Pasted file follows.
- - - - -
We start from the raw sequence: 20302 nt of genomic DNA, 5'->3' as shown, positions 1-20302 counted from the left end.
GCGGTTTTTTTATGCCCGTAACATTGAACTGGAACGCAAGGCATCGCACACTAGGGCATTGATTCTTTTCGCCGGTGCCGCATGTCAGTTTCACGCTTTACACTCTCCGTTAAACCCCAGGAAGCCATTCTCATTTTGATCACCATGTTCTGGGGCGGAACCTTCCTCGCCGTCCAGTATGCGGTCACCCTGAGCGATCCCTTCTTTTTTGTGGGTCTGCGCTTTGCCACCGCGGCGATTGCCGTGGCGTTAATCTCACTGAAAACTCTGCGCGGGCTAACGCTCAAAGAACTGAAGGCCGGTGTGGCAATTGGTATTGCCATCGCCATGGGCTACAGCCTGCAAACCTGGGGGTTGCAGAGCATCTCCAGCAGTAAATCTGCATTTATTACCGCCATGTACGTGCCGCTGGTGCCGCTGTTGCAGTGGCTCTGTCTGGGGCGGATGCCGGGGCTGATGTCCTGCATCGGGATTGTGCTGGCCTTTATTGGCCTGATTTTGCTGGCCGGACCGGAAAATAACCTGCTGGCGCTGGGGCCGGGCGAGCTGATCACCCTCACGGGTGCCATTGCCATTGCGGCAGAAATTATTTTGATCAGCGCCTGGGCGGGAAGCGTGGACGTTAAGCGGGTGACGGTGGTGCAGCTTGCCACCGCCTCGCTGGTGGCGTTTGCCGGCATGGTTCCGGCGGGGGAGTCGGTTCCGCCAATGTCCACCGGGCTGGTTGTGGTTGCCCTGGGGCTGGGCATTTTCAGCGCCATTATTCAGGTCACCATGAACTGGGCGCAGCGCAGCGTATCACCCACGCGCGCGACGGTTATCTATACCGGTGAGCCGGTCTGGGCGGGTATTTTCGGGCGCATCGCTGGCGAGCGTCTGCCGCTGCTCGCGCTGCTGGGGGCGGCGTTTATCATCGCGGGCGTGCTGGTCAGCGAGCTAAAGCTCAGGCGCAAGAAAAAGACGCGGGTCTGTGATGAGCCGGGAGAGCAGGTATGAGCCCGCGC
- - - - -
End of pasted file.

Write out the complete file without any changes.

We start from the raw sequence: 20302 nt of genomic DNA, 5'->3' as shown, positions 1-20302 counted from the left end.
GCGGTTTTTTTATGCCCGTAACATTGAACTGGAACGCAAGGCATCGCACACTAGGGCATTGATTCTTTTCGCCGGTGCCGCATGTCAGTTTCACGCTTTACACTCTCCGTTAAACCCCAGGAAGCCATTCTCATTTTGATCACCATGTTCTGGGGCGGAACCTTCCTCGCCGTCCAGTATGCGGTCACCCTGAGCGATCCCTTCTTTTTTGTGGGTCTGCGCTTTGCCACCGCGGCGATTGCCGTGGCGTTAATCTCACTGAAAACTCTGCGCGGGCTAACGCTCAAAGAACTGAAGGCCGGTGTGGCAATTGGTATTGCCATCGCCATGGGCTACAGCCTGCAAACCTGGGGGTTGCAGAGCATCTCCAGCAGTAAATCTGCATTTATTACCGCCATGTACGTGCCGCTGGTGCCGCTGTTGCAGTGGCTCTGTCTGGGGCGGATGCCGGGGCTGATGTCCTGCATCGGGATTGTGCTGGCCTTTATTGGCCTGATTTTGCTGGCCGGACCGGAAAATAACCTGCTGGCGCTGGGGCCGGGCGAGCTGATCACCCTCACGGGTGCCATTGCCATTGCGGCAGAAATTATTTTGATCAGCGCCTGGGCGGGAAGCGTGGACGTTAAGCGGGTGACGGTGGTGCAGCTTGCCACCGCCTCGCTGGTGGCGTTTGCCGGCATGGTTCCGGCGGGGGAGTCGGTTCCGCCAATGTCCACCGGGCTGGTTGTGGTTGCCCTGGGGCTGGGCATTTTCAGCGCCATTATTCAGGTCACCATGAACTGGGCGCAGCGCAGCGTATCACCCACGCGCGCGACGGTTATCTATACCGGTGAGCCGGTCTGGGCGGGTATTTTCGGGCGCATCGCTGGCGAGCGTCTGCCGCTGCTCGCGCTGCTGGGGGCGGCGTTTATCATCGCGGGCGTGCTGGTCAGCGAGCTAAAGCTCAGGCGCAAGAAAAAGACGCGGGTCTGTGATGAGCCGGGAGAGCAGGTATGAGCCCGCGC